There used to be a section in the course workbook indicating that long, loose sleeves should not be worn while creating perfume. Why? Because perfume creation, though usually conducted in one place, and as a relatively low-impact type endeavor, requires some reaching. Reaching with long, loose sleeved clothing is dangerous. Not nuclear power plant meltdown dangerous, but loss of $200 USD worth of rose damascena dangerous. Or, You'll-Never-Get-The-Smell-Of-Cocoa-Absolute-Off-Your-Robe-No-Matter-How-Many-Times-You-Wash-It-In-Vinegar dangerous. I've removed that section from the course workbook, but I'm rethinking my decision in light of recent events. Like the drenching of my fuzzy robe sleeve in cocoa and cilantro and basil and rose . . . the accidental dipping of the other sleeve into beeswax and sunflower oil and aromatics creating this perfume, this delicious multi-faceted perfume that exists nowhere on earth but on my sleeves, a perfume that I catch whiffs of while typing or reading or sipping tea.
Cats. With the recent change in weather from dry cold to drippy, wet cold, the cats' habits have changed as well. No more do they wander the backyard looking for places to hide from one another for a sneak attack, no more do they lie on the wooden bench to lavish themselves in the warm rays of the sun. No. They've taken these rituals indoors, conducting sneak attacks from across the workbench, knocking bottles and vials and dilutions to the floor, scattering ribbons and wrapping paper, tipping over stacks of books, and generally causing chaos in the studio. What is it about this space that cats so love? Why aren't they beating each other up under the sofa or swatting at the lacy frills of the afghan hanging over the back of the recliners in the family room? Why aren't they snoozing quietly in the warm spot I just left in the bed? Why have they taken to climbing up walls and over high hanging shelves?! One of the cats, the normally shy and calm Panda, tried pulling a framed poster off the studio wall! She gave it her best effort until I caught her, the noise of books sliding off the desk and bottles banging into one another alerting me to her frantic hopping, her claws grasping to the ledge of the poster frame. The cats are banished (again) from the studio, quickly darting through the room so as not to get caught before retiring to rip apart the garage, one dangling lamp wire at a time.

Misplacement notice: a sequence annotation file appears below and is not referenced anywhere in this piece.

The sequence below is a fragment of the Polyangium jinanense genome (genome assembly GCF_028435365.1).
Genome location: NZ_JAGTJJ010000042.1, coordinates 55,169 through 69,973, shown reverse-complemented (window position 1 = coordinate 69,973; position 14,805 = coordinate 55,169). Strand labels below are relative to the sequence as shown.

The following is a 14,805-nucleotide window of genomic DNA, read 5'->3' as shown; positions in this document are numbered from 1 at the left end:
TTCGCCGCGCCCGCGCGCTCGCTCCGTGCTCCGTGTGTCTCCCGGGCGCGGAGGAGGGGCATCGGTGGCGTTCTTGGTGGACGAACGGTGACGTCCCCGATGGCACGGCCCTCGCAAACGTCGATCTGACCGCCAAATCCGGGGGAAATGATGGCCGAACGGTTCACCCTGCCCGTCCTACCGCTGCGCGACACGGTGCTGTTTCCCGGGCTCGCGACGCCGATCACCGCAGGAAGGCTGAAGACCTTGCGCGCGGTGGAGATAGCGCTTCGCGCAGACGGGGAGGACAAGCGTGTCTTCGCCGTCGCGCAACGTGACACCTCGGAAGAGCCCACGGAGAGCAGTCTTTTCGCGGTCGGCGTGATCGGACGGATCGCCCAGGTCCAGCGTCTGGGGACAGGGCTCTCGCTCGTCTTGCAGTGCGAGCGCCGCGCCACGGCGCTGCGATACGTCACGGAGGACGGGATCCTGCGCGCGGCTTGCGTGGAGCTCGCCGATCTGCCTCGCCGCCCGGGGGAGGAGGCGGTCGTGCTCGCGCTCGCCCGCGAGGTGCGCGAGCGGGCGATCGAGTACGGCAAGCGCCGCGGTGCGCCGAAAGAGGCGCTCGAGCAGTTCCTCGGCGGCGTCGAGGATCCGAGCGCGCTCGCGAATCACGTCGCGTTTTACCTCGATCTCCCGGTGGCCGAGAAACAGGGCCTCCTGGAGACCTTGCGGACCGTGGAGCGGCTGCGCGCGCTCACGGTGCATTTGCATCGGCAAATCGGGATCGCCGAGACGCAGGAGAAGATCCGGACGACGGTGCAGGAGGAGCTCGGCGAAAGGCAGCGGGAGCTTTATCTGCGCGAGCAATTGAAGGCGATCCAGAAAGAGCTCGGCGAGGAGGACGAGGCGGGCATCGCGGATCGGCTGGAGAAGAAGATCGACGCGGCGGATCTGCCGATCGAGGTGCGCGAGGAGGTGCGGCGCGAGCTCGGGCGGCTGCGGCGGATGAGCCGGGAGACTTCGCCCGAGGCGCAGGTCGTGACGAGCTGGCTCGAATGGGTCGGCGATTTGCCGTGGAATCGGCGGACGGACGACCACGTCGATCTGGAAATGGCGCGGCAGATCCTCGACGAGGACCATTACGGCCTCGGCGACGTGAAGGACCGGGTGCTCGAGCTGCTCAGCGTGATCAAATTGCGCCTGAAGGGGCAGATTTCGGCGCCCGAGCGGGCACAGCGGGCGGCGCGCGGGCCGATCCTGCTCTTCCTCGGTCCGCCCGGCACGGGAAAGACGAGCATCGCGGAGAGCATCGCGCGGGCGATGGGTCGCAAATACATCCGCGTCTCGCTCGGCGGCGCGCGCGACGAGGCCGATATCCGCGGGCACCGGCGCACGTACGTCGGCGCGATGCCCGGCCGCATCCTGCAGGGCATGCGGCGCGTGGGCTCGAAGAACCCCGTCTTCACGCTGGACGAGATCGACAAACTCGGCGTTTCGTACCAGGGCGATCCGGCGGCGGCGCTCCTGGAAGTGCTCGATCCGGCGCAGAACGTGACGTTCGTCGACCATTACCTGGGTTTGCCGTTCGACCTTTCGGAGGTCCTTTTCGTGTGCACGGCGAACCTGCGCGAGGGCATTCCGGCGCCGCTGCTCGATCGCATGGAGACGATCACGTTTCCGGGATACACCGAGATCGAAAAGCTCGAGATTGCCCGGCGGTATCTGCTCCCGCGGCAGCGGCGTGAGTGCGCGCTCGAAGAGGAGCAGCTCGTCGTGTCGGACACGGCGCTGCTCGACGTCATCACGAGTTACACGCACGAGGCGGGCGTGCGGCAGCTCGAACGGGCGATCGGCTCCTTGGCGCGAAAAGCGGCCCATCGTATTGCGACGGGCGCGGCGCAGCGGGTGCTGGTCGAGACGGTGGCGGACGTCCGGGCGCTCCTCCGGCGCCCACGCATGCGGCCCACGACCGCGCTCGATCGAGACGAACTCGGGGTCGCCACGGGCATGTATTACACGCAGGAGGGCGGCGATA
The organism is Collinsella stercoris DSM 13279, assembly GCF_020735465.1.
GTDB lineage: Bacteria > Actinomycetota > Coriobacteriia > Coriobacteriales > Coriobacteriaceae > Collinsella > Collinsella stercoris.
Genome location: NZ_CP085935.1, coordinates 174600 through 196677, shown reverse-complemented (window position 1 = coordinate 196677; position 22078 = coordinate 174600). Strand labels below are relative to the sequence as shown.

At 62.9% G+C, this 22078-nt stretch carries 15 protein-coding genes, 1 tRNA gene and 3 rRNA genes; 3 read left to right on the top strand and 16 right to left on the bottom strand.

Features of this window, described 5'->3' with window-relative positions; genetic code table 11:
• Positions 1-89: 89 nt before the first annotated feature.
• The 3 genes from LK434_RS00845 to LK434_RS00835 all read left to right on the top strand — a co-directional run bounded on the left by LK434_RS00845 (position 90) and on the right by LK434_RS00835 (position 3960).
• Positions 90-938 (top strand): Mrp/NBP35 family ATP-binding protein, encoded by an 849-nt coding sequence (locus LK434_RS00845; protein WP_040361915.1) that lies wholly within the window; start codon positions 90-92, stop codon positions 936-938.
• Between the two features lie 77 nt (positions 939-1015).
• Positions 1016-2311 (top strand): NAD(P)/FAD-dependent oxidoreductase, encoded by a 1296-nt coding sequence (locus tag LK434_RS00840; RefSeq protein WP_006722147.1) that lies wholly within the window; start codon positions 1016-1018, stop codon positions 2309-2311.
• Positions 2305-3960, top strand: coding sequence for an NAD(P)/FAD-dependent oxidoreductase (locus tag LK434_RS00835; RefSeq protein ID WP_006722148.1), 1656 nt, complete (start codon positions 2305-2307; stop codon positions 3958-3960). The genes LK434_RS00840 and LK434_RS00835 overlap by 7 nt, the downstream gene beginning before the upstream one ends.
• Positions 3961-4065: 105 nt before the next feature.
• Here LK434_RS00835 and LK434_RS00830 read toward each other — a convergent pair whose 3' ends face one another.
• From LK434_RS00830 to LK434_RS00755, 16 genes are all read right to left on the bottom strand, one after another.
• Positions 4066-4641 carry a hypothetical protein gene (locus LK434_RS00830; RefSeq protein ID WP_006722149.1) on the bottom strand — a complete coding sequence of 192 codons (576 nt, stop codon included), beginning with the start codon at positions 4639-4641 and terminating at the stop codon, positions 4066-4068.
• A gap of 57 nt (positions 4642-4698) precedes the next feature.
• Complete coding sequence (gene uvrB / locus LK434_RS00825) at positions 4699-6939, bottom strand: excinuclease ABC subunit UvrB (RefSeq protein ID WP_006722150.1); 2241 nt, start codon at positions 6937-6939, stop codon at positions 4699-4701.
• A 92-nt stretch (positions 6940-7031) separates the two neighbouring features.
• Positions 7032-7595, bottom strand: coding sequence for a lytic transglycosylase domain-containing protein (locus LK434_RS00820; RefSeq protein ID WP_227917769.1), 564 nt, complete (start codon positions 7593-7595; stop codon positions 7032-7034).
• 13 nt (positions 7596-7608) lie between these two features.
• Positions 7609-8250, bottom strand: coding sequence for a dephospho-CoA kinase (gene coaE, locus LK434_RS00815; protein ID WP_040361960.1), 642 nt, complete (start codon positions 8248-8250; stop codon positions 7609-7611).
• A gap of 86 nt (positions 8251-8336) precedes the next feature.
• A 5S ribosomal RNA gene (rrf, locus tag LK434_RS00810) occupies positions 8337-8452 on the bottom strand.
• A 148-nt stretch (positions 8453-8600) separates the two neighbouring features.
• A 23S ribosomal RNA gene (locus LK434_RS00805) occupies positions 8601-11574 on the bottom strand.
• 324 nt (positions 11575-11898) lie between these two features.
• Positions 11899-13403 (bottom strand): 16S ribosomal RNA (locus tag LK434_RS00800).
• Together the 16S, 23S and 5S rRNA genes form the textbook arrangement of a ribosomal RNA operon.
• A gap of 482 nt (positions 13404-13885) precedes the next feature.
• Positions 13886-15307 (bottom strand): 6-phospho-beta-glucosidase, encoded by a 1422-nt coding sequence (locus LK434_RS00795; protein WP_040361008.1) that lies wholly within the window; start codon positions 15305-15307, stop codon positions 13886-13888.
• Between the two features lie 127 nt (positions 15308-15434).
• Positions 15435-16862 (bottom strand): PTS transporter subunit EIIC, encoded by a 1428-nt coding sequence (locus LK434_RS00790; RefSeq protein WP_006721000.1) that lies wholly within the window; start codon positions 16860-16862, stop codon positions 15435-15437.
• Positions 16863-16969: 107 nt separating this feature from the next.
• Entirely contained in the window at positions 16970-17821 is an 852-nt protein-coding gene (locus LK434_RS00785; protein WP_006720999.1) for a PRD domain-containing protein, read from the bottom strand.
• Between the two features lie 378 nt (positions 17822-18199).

With all this tipping and toppling, falling and crashing, there is bound to be a little leakage. Enter the dreaded bleeding labels. Duh duh Dummmmm! I think most of us at this point in our perfuming careers have mastered the art of taping down labels, both to prevent them from slipping off the bottle, and to protect them from any potential solventy like spills that can smear and smudge the writing on the labels, creating a bleeding label effect, which leads to illegibility, which lead to the inevitable 'wtf is this?!' moment. Sometimes it is unavoidable, even with smear-proof paper and tape, labels can still fade and bleed away. All that information lost -- the aromatic's name, dilution ratio, code # or reference, poof! Fortunately, that hasn't happened. My labels are, for the most part, legible, though slightly smeary and smudged. The solution is to make a new label, and yell at the flippin' cats . . . again.